Get Students Writing and Talking!

As more and more teachers are turning to online teaching and distance learning for the forseeable future, and students may be considering self-study options, I’d like to introduce our free prompt generating tool, English Prompts, with three different kinds of prompts: creative writing, speaking, and role-plays.

The first, Stories Without End, generates a random short story prompt that ends on a cliff-hanger. The genres vary from horror to comedy to sci-fi to realistic fiction, so there’s a broad range of topics. Don’t like the story? Click “New Story”! Here are some ideas to use it with students:

  • Have students work as a group to brainstorm story ending ideas, then write a joint story.
  • As a class, come up with a list of 5-10 questions they think the story ending should address. Then students can individually pick 2-3 questions to guide their story ending.
  • Students can also generate and answer questions as a group.
  • Have students each write an ending, then share them anonymously. Students read the other endings and vote on the best one.
  • Have students write another paragraph and then swap papers. They then write another paragraph that follows from what the previous student wrote. The second student can end the story or students can swap again and keep adding paragraphs till they reach a logical conclusion.
  • Got lower level students? They can read or tell their story idea rather than writing it. You can even have them draw a picture or storyboard their idea, then label or write an outline, and then tell it.

Next, What Would You Do? prompts are a collection of hypothetical situations that students answer by telling what they would do in those situations. Some are realistic, some are ridiculous, and some are somewhere in-between. Get a new random situation by clicking “There are a lot of ways to use this flexible resource:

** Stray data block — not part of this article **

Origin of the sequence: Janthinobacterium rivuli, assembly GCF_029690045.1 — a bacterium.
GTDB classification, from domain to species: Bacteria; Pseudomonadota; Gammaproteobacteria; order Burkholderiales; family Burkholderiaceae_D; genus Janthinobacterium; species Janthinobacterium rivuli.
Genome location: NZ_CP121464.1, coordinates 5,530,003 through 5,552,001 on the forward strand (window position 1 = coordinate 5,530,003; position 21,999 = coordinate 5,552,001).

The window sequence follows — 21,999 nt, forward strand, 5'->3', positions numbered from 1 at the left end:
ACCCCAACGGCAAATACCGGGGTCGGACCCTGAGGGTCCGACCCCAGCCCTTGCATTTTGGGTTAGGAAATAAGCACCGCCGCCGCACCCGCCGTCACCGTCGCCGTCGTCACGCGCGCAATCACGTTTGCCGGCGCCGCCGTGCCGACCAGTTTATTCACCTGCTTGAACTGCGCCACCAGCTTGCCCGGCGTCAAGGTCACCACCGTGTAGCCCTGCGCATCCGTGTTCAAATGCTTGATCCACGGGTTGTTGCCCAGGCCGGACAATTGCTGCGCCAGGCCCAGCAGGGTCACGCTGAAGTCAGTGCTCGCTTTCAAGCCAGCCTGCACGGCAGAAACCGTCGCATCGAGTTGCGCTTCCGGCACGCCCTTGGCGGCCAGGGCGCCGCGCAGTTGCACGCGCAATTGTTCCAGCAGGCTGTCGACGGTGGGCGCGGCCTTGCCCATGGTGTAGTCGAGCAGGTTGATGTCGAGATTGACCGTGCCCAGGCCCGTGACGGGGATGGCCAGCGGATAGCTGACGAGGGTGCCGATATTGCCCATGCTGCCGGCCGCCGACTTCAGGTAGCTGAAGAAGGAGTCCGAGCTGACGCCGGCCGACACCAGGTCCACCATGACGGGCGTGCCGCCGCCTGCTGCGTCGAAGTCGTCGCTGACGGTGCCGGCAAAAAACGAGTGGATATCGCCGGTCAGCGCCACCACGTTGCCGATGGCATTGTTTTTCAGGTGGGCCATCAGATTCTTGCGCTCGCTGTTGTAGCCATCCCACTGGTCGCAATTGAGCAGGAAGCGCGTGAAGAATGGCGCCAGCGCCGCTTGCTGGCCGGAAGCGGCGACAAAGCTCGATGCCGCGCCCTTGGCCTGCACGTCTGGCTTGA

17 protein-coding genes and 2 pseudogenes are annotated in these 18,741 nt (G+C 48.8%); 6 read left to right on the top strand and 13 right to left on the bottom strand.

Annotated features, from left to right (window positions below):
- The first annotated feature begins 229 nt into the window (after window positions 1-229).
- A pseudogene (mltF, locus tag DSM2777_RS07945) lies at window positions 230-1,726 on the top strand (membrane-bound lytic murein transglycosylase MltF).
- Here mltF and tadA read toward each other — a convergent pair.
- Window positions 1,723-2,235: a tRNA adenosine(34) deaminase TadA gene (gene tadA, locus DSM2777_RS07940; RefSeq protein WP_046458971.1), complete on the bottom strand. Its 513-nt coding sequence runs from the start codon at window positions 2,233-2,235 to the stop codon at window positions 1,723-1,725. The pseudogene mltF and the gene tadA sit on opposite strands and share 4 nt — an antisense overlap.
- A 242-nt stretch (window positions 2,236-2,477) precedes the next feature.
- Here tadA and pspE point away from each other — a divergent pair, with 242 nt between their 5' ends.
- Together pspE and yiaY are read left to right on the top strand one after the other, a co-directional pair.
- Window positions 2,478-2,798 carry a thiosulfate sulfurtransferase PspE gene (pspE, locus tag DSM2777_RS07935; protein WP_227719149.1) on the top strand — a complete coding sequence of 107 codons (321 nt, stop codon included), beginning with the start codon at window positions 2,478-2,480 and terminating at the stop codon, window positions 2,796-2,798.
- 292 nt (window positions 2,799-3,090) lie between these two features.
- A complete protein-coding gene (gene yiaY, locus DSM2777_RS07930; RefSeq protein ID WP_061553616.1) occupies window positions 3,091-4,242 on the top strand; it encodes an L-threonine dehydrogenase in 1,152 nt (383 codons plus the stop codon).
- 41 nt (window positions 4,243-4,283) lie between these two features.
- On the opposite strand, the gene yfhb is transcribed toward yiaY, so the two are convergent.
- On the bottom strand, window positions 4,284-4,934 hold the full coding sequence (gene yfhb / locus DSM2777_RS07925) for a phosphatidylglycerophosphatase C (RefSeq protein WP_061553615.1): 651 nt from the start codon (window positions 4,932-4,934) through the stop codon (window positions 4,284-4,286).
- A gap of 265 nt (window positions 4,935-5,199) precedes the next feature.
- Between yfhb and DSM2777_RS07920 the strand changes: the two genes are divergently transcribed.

• Think of contextual questions that might change students’ answers. Would you return a stolen wallet full of cash? What if you were homeless and needed the money? What if you saw the person who dropped it?
  • Or have students think of contexts where they would do different actions.
  • Have a debate where students argue the pluses and minuses of different situations.
  • Have students use them as story prompts to write a short story highlighting the situation and their chosen response.
  • Ask students to predict what their classmates would do in different situations, then do a survey.
  • Have students interview friends or family members or put a poll online and then tally up the results and report on what they learned.
  • Get students to come up with their own WWYD?s.
  • Watch the show What Would You Do? on ABC (episodes can be found on Youtube) and get them to predict what people would do or discuss how people did react and why.

Looking to do some acting? Start a Scene is an improv or role-play prompt generator. Click “New Line” and get a first line of a dramatic scene. Students can use that to improvise or write a conversation or situation. To make it even more useful, you can also click on the “New Emotion” button and get an emotion to say the line with. This helps draw students’ attention to the way that we use our voices and bodies to show feeling or attitude. It also helps students think about pragmatics. We speak differently to angry people than happy people. If someone says something ironically, we react in a whole other way!Use these prompts to:

  • Generate an improv or role-play, written or spoken.
  • Ask students to practice saying a line with an emotion while others guess and/or discuss how well the actor did.
  • Try the same line with different emotions and talk about how the meaning changes with the attitude.
  • Describe the situation. Who is speaking? To whom? Where are they? What do they want?
  • Assign inappropriate emotions to lines. Have someone say, “I love you” as if they have the giggles, for example!

Hope you enjoy this tool and we’re always open to hearing what kinds of new features you’d like to see! You can also

browse all our free resources for doing drama in the classroom at Plays and Drama Resources for Students. 

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